The next two albums were live recordings. When in Rome… (1988) is a wonderful retrospective of the previous work and thus the best introduction to the PCO’s career. Pieces from all four albums are included and many have been improved, especially ‘Giles Farnaby’s Dream’ and ‘Air à Danser’, which have both been spiced up. Others sound almost identical to the studio recordings. The deliciously smooth atmosphere of the performance is captured well and the musicians are in complete empathy with each other. Missing on this album is Gavyn Wright and the PCO is down to nine members, but Bob Loveday on fiddle more than makes up for the loss. This is the only album where a member, Geoffrey Richardson in fact, actually plays more instruments than Jeffes. Less convincing is Still Life (1990), a ballet arrangement of material for a conventional orchestra. Although a nice album in itself, some of the pieces, such as ‘Numbers 1-4’, have been overdone, and this sixth release is probably the least essential album of them all. Nonetheless, listeners who prefer the grander feel of a larger orchestra and the traditional accents associated with classical music could do much worse than to seek it out.
Unusually for a project associated with Jeffes, the cover isn’t by Emily Young, and this detracts from the finished result. Luckily she was back on hand for the seventh, most sprawling, ambitious and varied of the PCO’s albums to date. Union Cafe (1993) was one of my most cherished albums of the decade in which it appeared. I appreciated its abundance and it felt more like a voyage than their other albums. This is not to say that all here is smooth and accomplished. Some tracks are doldrums in the sound ocean. As for the bolts of its realisation, more musicians than the PCO had ever employed before were used, though sadly Steve Nye isn’t one of them. The other originals, Leibmann, Wright and Rennie, seem content to share duties with a host of other puffers, pluckers, scrapers or bangers. Even Jeffes has decided to wisp himself out a little, be less dogmatic and often takes a lesser role in the performance of his own compositions. On two tracks, ‘Thorn Tree Wind’ and ‘Discover America’ he plays nothing at all. The former is given over entirely to the warblings of an electric Aeolian harp and credited to the winds of the cardinal points. This is fair enough as the winds compose the piece while in the act of playing it. The latter track employs a large number of strings, including twelve violins (led by Gavyn Wright), four violas, four cellos and two double basses. The result is an ear wash that doesn’t necessarily leave the ears feeling cleaner. But the variety is impressive. There is a track played by a computer called ‘Pythagoras on the Line’ that seems similar to a song on an earlier album called ‘Telephone and Rubber Band’.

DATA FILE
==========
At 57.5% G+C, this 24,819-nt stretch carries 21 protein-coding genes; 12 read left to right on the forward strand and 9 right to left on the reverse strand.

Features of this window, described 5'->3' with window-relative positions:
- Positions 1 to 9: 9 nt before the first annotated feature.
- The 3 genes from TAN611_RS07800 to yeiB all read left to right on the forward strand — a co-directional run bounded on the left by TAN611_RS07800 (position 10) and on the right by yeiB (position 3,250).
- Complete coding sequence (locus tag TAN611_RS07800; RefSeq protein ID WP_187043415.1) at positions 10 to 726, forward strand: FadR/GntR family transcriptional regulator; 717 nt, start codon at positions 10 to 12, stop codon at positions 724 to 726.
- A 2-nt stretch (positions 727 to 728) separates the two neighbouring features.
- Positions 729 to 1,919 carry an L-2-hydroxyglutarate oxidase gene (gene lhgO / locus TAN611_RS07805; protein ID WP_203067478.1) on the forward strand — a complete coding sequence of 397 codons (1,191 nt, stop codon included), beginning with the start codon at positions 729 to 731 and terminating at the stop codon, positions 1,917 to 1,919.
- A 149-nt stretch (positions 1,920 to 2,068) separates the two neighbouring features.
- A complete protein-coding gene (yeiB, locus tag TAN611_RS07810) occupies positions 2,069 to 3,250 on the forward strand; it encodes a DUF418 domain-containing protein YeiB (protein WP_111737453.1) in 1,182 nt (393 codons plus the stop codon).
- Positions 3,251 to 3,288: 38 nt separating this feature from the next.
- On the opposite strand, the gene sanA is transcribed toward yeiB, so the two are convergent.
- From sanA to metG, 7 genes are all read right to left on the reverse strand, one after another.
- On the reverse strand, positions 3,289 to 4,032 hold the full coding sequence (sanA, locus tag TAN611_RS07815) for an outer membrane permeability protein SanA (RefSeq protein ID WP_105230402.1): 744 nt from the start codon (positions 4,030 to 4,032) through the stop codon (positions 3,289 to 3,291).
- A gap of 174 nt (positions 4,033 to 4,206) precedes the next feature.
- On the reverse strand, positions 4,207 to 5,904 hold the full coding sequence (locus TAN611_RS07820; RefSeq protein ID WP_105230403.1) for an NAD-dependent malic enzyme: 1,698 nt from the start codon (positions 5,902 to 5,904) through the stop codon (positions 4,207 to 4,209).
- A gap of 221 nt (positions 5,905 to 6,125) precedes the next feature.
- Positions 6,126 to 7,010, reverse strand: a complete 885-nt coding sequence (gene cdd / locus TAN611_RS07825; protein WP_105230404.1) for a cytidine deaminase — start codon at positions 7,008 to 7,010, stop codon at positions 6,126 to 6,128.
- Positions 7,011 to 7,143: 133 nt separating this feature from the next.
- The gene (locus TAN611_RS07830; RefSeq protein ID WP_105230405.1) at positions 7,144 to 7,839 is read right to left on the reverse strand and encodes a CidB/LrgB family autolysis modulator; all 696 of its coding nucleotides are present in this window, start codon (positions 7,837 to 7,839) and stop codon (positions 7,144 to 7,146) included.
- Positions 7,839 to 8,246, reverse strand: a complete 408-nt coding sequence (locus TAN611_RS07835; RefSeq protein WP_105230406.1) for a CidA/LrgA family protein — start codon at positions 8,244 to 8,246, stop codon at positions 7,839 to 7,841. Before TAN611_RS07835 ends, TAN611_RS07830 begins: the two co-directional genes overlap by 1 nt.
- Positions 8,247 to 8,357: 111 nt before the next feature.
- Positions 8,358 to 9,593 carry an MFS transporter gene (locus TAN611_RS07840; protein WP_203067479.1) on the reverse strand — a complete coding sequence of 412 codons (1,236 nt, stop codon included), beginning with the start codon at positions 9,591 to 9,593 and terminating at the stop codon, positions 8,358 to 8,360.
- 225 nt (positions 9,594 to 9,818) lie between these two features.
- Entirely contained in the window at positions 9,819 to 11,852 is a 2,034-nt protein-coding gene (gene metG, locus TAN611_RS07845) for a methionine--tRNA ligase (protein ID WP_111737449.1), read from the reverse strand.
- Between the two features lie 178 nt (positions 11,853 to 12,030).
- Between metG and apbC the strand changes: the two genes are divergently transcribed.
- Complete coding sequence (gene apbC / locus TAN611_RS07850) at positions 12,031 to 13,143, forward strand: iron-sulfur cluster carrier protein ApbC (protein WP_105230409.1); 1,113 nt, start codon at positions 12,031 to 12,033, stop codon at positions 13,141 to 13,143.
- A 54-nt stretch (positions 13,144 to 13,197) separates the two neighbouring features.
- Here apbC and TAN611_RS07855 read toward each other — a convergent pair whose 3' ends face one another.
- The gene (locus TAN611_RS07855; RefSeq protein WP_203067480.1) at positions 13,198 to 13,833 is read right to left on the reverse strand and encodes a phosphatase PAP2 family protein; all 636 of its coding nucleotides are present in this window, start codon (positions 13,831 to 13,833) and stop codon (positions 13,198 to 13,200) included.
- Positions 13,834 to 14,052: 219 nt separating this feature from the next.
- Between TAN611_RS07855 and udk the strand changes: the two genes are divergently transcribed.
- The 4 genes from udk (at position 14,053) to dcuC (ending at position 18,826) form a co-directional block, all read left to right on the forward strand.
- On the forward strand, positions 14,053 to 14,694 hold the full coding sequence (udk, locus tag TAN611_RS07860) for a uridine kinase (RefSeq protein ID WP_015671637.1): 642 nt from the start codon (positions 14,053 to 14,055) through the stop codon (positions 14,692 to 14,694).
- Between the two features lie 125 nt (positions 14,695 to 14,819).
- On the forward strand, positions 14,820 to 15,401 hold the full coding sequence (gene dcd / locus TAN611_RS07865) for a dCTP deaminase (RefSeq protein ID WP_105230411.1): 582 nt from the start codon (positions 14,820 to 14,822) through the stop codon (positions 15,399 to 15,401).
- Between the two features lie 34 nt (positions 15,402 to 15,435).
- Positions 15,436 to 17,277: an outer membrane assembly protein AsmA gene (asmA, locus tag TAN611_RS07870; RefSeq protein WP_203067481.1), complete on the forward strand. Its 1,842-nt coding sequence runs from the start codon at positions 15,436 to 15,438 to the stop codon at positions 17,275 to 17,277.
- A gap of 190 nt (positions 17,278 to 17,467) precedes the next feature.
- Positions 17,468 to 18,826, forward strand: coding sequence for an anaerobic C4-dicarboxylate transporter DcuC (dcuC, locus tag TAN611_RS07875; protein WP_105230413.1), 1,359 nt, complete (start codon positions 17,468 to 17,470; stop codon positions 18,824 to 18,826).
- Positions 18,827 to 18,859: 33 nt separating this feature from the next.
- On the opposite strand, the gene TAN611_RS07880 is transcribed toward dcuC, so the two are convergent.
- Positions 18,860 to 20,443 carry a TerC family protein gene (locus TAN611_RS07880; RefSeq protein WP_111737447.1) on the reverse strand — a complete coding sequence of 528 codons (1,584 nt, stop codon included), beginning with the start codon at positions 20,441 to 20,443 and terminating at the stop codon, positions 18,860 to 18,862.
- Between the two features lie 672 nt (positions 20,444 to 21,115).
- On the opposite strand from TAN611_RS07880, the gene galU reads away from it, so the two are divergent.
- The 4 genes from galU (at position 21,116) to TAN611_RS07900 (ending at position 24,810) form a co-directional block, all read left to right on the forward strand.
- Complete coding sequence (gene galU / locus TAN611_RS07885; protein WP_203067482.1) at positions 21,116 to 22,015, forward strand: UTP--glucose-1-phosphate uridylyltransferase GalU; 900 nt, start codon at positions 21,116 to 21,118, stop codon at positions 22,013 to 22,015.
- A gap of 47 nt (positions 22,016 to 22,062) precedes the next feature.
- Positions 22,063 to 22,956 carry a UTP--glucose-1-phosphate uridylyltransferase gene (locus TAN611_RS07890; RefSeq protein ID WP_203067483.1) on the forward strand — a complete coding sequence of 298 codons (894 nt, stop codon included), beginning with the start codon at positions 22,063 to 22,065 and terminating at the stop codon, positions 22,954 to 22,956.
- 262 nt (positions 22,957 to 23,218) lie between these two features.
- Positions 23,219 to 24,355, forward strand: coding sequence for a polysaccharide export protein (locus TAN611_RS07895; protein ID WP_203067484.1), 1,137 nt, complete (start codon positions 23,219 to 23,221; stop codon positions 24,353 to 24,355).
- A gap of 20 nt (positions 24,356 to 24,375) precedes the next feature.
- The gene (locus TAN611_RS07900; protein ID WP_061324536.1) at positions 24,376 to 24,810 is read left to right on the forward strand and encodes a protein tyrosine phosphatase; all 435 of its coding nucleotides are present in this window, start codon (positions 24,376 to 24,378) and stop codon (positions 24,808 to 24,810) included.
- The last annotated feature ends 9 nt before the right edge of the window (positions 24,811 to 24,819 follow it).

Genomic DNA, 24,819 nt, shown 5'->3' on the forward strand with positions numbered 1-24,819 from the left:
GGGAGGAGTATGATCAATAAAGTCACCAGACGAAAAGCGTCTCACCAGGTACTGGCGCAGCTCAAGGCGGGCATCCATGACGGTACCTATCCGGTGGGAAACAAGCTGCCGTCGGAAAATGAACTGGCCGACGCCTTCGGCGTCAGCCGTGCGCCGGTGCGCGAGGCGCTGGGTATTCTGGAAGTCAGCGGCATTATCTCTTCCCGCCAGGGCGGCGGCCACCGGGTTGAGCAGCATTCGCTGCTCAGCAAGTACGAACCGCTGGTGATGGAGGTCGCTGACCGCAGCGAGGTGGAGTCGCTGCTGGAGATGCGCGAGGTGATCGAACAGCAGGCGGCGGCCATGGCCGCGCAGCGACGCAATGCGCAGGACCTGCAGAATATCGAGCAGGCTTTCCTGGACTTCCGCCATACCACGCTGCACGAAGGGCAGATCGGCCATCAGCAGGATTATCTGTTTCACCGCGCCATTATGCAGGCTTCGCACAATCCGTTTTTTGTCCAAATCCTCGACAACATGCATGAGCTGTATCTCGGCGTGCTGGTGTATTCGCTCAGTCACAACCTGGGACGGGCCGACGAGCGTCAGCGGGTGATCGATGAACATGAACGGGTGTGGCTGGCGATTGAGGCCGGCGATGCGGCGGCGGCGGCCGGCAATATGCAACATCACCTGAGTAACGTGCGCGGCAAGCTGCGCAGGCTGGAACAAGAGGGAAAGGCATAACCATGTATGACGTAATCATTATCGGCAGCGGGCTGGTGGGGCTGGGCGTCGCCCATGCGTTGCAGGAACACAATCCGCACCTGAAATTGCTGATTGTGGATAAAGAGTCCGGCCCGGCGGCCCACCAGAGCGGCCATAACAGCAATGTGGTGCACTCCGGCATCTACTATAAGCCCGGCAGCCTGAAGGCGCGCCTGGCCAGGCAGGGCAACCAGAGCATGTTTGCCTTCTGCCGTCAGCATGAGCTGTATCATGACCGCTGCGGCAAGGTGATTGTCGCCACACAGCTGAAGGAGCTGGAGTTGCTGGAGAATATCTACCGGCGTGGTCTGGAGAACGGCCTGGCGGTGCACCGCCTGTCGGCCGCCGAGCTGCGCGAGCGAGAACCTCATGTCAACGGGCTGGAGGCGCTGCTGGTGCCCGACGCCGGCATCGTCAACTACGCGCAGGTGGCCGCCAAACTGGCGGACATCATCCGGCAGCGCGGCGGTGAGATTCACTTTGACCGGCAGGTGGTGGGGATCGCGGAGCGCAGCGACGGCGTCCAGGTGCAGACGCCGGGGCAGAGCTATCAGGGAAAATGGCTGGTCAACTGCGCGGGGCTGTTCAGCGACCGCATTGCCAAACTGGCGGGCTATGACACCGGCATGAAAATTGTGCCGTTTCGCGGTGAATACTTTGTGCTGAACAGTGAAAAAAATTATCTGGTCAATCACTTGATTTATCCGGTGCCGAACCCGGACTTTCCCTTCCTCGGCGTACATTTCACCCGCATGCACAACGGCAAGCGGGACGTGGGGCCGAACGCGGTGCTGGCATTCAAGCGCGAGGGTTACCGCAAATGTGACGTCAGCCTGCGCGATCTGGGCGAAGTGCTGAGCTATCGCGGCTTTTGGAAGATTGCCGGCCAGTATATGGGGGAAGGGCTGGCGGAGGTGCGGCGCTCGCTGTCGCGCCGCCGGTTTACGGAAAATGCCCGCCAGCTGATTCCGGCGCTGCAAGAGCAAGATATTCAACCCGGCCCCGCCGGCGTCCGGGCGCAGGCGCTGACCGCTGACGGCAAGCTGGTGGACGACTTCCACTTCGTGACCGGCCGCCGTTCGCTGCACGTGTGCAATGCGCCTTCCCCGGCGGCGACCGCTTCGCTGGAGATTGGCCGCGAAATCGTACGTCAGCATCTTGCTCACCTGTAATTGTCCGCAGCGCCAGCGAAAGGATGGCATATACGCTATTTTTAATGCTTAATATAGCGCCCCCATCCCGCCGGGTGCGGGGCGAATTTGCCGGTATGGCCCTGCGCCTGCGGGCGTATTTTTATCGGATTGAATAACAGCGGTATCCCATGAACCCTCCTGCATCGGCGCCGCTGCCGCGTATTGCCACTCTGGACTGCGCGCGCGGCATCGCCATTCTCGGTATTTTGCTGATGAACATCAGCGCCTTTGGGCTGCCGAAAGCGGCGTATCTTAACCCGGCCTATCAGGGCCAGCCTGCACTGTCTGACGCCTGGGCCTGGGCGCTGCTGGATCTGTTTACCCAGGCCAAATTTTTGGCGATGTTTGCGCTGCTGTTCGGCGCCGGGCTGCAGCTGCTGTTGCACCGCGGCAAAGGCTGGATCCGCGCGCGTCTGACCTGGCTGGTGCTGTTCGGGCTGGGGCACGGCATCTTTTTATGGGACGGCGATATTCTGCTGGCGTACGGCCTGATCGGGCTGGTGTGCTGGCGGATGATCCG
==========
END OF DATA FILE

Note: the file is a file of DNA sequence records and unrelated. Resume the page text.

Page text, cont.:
There is also the excellent ‘Vega’, one of the Orchestra’s longest tracks to date; the salty ‘Organum’ and ‘Another one from Porlock’ and ‘Lifeboat (Lover’s Rock)’. Jeffes had recently announced his awakened re-interest in the Western Classical tradition and this new enthusiasm, together with the experience gathered from exploring other cultures, resulted in this album, which might be a melange, a mess or a masterpiece. The opening track is the superlative ‘Scherzo And Trio’ and because it is superlative I guess this means I ought to say nothing more about it, as superlative things are quite beyond praise, so my dictionary informs me.
Yet the one track that really stands out, conceptually if not sonically, is the tribute to composer John Cage, who had died not long before the album was made. Entitled ‘Cage Dead’, these words are all the notes of the melody, played strictly in that order, C-A-G-E-D-E-A-D. This is an example of a musical version of OuLiPo (itself useably explained and defined as a playful workshop to create literature-that-is-both-constrained-and-made-ingenious by mathematics) officially known as OuMuPo, or Ouvroir de musique potentielle. Essentially it is trickery of the highest whimsical order and John Cage himself perhaps would be very pleased by it. Having said that, he could be inexplicably stringent and uncompromising about his music. He was a composer who wrote a piece requiring a musician to wear a tuba like a hat and not play it. When it was first performed he berated the musician for not wearing it in the correct manner and therefore spoiling the sound.
Now I have drifted off the point. Partly and paradoxically defined as avant-garde easy listening, the Penguin Cafe Orchestra are whimsical and catchy, yet there’s an improbable seriousness too, and a deep sadness embedded in some of the melodies. Good, I have returned to the point, deftly, quite deftly. After Union Cafe there were dramatic changes. Jeffes died. In effect he was the PCO and it became a ghost after his leaving. Yet as ghosts sometimes do, it floated on, splitting like ectoplasm that turns out to be flimsy fabric in an eerie half glow.